Panel studying abuse in L.A. County jails to issue final report
A county commission created to examine allegations of abuse in Los Angeles County Sheriff’s Department jails said it would release its findings Friday, including 63 recommendations on how to fix problems with management, deputy culture and other issues.
For months, the commission and its investigators have heard from former and current sheriff’s officials and reviewed internal department documents. Earlier this month, the panel’s investigators used that evidence to issue a searing critique of Sheriff Lee Baca and his top assistants, accusing them of fostering a culture in which deputies were permitted to beat and humiliate inmates, cover up misconduct and form aggressive deputy cliques in the L.A. County jails.
Baca, an elected official ultimately accountable only to voters, cannot be forced to implement the commission’s recommendations. He has said he supports the commission’s work and will take its ideas seriously, but he has refused to commit to implementing all of its recommendations without first seeing them.
The panel was formed by the Board of Supervisors in October after The Times reported that the FBI was investigating allegations of abuse and other deputy misconduct. Federal authorities appear to be expanding that investigation. Last month, a federal grand jury demanded that sheriff’s officials turn over all correspondence they have had with the county jail commission.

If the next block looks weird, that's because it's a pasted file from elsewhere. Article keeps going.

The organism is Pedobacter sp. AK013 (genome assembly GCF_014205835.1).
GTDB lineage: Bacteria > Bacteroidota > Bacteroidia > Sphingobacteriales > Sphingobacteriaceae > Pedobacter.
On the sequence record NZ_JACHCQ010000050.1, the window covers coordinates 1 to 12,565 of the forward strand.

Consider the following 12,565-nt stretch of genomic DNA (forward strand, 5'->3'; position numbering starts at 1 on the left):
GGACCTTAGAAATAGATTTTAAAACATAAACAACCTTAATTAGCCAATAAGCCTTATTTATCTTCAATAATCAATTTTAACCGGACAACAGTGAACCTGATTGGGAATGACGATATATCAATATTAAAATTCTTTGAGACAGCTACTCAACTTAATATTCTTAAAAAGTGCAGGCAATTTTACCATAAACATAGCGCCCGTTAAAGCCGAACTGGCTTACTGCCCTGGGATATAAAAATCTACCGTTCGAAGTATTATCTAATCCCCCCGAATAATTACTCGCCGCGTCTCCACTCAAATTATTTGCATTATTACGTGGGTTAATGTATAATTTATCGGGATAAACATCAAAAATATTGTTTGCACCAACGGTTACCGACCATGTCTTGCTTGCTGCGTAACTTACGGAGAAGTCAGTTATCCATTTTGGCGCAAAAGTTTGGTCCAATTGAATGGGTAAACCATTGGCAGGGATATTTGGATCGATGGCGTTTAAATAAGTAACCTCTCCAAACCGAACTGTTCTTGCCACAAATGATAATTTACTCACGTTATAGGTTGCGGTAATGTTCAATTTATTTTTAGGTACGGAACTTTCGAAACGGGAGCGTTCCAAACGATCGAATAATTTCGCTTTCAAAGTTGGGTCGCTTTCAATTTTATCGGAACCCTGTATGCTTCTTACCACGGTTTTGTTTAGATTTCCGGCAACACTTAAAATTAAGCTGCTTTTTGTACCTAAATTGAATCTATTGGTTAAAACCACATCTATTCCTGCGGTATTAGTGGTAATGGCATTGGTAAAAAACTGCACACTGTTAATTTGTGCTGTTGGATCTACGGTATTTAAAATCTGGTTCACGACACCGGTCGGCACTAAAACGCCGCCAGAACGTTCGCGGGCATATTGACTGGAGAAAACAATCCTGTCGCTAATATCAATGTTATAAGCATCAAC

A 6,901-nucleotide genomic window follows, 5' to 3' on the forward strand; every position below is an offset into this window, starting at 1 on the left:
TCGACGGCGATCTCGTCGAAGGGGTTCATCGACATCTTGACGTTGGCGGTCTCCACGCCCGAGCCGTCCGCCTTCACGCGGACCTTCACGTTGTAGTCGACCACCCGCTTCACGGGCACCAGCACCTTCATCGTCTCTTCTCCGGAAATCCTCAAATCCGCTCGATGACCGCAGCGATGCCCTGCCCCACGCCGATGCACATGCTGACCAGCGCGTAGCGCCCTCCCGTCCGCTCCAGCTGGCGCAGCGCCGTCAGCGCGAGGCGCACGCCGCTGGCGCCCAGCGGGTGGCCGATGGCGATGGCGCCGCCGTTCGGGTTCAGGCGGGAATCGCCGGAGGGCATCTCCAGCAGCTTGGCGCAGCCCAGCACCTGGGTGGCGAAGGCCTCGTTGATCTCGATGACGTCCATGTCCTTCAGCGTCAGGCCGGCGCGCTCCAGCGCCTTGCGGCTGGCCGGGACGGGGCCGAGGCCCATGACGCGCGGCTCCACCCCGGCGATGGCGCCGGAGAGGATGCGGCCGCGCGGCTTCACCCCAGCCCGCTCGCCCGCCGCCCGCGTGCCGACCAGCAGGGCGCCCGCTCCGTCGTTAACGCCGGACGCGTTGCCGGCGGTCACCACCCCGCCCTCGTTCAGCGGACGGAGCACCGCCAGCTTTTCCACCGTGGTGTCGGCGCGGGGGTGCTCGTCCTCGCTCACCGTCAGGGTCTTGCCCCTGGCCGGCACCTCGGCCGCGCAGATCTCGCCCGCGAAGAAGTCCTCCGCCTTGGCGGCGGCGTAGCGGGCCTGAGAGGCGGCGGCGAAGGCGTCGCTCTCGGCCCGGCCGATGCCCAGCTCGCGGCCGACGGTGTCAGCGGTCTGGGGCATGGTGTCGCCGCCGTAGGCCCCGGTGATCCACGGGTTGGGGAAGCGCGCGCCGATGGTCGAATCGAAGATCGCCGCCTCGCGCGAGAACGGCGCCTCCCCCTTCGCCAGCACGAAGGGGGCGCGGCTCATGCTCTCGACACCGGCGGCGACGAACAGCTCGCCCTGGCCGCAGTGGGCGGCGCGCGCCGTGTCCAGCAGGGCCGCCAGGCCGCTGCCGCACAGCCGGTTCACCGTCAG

On Tuesday, a memo went out internally in the Sheriff’s Department informing personnel that their colleagues are being served with subpoenas, sometimes “away from their work site,” and that the requests to appear before the federal grand jury are expected to continue.
It’s unclear what will result from the federal probe, but top sheriff’s officials have already been hit hard by the county’s investigation. The commission’s investigators described Baca as an out-of-touch boss. His second-in-command, Undersheriff Paul Tanaka, has also been alleged to have helped promote the corrosive culture that contributed to many of the jails’ woes.
The release of the commission’s final report Friday will include more than 77 findings — along with recommendations on jail management, culture, personnel and training, oversight, discipline and accountability, according to a news release from the commission.
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